In 2014 college football playoffs will replace the abhorred BCS system established in 1998. The playoffs will feature four teams facing off in three games, eradicating the political and mathematical technicalities that have plagued the BCS rankings. College football believes the playoff system—which could produce up to $5 billion over a 12-year contract—can leverage the sport’s already wild and lucrative popularity. PR will play an integral role as the sport seeks to attract more fans and achieve the cultural prominence of the NFL.

America has a big date with college football on January 11, 2014. The event is two years away, but the hype machine has already begun as ESPN, sports analysts, college football fans, universities, bars, restaurants, wing sauce factories, beer producers, chip/dip aficionados, foam finger manufacturers, hat makers, and body paint supply stores are all gearing up for college football’s Championship Game, the collegiate version of the Super Bowl.

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Penn State Hires Ketchum

Photo: Pennsylvania Attorney General Office via AP

Penn State’s Board of Trustees has hired Ketchum to handle crisis comms, Ad Age reports. The hire was made on November 6, the day after former assistant coach Jerry Sandusky was arrested. The firm has already helped with the press conference announcing that coach Joe Paterno and university president Graham Spanier were leaving their positions.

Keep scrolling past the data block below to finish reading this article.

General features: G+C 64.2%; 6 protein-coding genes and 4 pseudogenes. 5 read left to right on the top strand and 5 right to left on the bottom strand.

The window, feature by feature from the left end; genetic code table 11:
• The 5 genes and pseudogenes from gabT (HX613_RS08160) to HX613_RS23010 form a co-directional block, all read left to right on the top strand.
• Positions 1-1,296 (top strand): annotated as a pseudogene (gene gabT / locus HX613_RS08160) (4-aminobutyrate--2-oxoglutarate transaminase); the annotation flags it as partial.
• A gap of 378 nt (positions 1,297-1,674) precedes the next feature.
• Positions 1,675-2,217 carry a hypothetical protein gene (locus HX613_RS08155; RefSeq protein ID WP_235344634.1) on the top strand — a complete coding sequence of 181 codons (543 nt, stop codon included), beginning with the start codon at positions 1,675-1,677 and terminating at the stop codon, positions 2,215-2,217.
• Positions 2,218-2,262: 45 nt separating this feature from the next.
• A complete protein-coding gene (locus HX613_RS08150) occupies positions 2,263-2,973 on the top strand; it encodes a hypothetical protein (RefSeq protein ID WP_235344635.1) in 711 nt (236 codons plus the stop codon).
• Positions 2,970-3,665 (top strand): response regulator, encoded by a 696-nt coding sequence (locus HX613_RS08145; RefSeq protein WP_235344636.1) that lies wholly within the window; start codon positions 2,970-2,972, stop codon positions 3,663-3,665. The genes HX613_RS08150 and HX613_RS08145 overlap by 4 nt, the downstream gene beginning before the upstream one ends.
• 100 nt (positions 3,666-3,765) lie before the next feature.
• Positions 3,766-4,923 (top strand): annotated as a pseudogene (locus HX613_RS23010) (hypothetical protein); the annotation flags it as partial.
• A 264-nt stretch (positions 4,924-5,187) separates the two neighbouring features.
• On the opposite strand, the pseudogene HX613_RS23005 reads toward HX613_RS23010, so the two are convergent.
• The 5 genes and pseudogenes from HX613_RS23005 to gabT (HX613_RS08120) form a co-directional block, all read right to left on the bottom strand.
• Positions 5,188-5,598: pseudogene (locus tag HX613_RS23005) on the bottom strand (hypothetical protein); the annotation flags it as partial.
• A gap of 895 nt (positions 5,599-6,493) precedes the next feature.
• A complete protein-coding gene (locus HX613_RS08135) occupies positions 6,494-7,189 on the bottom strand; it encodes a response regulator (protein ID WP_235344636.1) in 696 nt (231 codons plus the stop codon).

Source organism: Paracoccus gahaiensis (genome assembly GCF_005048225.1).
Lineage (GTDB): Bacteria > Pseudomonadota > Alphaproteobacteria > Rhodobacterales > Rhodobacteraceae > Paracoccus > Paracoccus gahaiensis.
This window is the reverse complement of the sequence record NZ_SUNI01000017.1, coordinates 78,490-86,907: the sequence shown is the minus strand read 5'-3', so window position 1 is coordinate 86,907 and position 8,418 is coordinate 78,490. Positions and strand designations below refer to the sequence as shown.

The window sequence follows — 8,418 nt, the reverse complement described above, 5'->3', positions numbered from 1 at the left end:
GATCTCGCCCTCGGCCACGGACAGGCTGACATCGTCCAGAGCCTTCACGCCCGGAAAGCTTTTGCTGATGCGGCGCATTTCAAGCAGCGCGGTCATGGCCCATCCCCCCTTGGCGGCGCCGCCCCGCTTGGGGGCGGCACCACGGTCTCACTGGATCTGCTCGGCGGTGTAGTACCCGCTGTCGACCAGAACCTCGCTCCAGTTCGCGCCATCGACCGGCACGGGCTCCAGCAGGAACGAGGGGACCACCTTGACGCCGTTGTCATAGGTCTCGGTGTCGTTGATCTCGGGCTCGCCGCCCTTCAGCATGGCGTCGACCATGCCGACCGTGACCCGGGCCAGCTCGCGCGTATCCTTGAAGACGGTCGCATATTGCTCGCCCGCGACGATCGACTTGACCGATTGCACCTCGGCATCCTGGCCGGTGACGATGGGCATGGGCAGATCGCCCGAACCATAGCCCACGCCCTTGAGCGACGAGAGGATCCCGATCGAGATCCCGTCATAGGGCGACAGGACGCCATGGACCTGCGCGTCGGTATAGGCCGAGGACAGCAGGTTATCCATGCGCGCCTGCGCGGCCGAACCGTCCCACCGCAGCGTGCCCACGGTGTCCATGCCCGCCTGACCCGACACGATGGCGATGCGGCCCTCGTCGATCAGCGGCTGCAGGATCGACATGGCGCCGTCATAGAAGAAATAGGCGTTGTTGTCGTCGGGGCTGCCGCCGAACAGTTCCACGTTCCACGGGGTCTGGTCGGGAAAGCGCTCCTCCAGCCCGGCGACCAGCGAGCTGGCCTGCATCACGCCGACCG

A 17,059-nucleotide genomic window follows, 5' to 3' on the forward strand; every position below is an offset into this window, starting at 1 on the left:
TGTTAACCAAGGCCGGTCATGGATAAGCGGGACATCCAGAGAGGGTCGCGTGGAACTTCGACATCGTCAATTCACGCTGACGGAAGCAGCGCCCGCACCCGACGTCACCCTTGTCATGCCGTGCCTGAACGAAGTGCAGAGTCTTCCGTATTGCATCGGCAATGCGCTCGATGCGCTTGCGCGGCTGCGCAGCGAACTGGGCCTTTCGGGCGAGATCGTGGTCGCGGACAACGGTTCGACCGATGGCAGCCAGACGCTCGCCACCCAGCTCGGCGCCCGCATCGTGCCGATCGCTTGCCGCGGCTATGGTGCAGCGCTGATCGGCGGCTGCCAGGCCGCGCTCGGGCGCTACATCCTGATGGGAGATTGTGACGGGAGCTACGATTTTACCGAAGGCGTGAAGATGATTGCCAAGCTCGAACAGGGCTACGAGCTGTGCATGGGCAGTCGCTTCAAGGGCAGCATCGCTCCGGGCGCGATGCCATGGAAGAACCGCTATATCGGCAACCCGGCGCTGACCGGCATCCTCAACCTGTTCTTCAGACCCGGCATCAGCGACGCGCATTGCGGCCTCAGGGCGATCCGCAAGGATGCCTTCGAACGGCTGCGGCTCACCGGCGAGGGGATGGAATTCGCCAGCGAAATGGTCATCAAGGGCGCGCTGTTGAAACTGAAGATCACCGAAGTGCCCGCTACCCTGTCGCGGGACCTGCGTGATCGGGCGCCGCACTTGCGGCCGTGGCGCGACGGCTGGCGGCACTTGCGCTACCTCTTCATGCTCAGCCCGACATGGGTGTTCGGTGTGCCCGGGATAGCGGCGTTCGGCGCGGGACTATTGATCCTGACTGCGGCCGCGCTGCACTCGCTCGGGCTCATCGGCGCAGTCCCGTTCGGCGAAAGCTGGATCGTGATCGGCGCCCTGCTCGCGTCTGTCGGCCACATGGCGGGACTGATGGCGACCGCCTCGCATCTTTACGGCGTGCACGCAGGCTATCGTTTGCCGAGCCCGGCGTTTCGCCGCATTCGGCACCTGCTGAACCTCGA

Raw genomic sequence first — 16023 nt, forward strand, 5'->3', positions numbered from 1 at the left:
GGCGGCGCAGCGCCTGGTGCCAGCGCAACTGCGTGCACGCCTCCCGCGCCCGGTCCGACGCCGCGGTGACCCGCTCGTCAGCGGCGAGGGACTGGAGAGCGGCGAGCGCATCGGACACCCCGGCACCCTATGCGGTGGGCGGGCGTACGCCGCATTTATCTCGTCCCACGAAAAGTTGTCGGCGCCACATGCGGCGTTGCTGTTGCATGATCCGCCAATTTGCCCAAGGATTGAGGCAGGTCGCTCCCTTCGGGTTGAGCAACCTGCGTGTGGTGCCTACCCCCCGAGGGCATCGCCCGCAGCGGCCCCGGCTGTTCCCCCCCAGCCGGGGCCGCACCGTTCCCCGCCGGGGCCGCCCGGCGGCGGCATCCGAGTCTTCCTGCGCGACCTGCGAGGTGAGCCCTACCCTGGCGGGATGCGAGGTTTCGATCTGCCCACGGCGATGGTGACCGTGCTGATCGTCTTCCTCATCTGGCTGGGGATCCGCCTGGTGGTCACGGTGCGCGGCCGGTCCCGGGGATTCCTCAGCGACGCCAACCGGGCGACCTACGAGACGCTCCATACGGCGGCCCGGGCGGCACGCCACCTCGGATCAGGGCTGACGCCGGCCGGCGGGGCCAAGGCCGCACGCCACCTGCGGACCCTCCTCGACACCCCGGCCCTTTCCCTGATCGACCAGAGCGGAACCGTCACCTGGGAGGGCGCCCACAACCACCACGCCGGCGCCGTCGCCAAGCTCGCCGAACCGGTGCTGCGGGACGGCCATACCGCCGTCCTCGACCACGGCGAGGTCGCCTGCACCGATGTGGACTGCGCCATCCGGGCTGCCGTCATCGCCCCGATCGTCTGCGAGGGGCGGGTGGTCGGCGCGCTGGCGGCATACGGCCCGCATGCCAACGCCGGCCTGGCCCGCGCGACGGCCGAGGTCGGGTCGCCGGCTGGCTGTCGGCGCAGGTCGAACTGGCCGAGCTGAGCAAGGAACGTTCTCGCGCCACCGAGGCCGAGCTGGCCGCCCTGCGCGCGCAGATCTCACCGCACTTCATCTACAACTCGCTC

According to Ad Age, Ketchum has about 50 crisis experts in the U.S.

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Penn State’s Interim Coach Tom Bradley Gives a Painful Presser

Photo: Reuters/Tim Shaffer

With Penn State coach Joe Paterno officially out, fired by the university’s trustees along with the school’s president Graham Spanier, Tom Bradley has been named interim coach. And among his first pieces of unwanted business (we’re sure) was a press conference this morning where he had basically been advised by legal counsel not to answer any questions about anything the media would be most interested in.

Time and again, Bradley answered queries about the Sandusky child sex abuse case with either a “no comment” because it’s an ongoing investigation or a redirect, stating that whatever issue he was being questioned about — whether the team would play after Saturday, other dismissals, etc — was up to the school’s administration.

When he did respond to questions, they were usually terse attempts at saying as little as possible. About last night’s riots: “I understood there was some activity last night.” About a coach’s responsibility to kids, generally speaking: “We all have a responsibility to take care of children.”

What at first seemed like frustrating evasiveness slowly became kind of dreary.